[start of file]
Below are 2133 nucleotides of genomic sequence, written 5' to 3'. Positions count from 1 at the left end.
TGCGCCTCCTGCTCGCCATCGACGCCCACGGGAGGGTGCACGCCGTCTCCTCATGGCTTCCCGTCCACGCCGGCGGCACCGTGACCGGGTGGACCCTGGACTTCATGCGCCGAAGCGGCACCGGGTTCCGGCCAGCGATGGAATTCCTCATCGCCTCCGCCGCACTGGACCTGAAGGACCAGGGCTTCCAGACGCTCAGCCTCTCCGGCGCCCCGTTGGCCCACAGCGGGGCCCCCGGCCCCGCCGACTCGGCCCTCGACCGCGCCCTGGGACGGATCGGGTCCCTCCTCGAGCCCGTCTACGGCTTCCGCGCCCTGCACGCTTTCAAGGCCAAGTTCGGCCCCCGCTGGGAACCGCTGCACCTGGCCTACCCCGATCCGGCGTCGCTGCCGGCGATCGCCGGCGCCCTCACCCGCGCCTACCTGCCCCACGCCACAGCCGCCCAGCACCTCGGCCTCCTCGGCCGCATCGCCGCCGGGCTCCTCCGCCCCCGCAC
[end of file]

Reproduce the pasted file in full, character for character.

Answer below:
Below are 2133 nucleotides of genomic sequence, written 5' to 3'. Positions count from 1 at the left end.
TGCGCCTCCTGCTCGCCATCGACGCCCACGGGAGGGTGCACGCCGTCTCCTCATGGCTTCCCGTCCACGCCGGCGGCACCGTGACCGGGTGGACCCTGGACTTCATGCGCCGAAGCGGCACCGGGTTCCGGCCAGCGATGGAATTCCTCATCGCCTCCGCCGCACTGGACCTGAAGGACCAGGGCTTCCAGACGCTCAGCCTCTCCGGCGCCCCGTTGGCCCACAGCGGGGCCCCCGGCCCCGCCGACTCGGCCCTCGACCGCGCCCTGGGACGGATCGGGTCCCTCCTCGAGCCCGTCTACGGCTTCCGCGCCCTGCACGCTTTCAAGGCCAAGTTCGGCCCCCGCTGGGAACCGCTGCACCTGGCCTACCCCGATCCGGCGTCGCTGCCGGCGATCGCCGGCGCCCTCACCCGCGCCTACCTGCCCCACGCCACAGCCGCCCAGCACCTCGGCCTCCTCGGCCGCATCGCCGCCGGGCTCCTCCGCCCCCGCAC